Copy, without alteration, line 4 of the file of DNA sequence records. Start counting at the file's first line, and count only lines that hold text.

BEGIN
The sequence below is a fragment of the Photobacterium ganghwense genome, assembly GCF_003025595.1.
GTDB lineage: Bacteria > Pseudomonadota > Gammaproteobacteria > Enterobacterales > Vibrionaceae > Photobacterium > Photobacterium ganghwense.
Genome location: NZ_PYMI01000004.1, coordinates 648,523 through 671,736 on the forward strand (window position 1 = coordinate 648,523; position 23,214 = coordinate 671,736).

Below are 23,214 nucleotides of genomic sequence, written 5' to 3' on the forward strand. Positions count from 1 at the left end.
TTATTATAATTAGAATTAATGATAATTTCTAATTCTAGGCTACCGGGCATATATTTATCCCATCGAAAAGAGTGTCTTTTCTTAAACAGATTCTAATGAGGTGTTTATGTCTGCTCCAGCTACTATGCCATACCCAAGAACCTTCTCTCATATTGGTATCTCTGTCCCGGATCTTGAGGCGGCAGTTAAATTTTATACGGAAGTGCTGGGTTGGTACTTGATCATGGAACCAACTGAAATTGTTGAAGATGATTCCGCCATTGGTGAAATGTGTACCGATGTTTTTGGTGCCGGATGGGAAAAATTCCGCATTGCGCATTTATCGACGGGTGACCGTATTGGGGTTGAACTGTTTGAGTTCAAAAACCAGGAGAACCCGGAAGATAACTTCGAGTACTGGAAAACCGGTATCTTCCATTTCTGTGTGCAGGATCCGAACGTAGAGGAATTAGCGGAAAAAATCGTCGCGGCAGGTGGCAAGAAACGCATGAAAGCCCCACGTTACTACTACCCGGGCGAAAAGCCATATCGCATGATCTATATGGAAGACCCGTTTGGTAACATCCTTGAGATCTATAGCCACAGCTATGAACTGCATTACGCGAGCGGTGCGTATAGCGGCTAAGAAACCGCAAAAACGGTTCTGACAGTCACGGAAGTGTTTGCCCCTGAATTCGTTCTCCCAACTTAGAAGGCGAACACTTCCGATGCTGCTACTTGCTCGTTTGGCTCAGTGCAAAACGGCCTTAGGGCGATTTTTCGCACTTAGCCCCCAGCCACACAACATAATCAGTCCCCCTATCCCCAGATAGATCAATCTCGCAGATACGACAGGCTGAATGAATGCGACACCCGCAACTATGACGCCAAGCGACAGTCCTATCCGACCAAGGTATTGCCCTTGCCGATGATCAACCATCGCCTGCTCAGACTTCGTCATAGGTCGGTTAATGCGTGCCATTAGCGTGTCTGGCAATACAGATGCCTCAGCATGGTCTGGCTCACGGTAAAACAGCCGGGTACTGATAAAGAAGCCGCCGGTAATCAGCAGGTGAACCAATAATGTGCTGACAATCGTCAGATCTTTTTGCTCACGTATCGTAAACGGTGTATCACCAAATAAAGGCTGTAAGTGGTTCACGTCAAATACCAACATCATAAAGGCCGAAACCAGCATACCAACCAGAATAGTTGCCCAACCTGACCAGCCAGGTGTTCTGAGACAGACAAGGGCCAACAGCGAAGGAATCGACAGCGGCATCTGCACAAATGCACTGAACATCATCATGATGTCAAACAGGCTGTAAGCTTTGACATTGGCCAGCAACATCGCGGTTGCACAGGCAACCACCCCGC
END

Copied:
Below are 23,214 nucleotides of genomic sequence, written 5' to 3' on the forward strand. Positions count from 1 at the left end.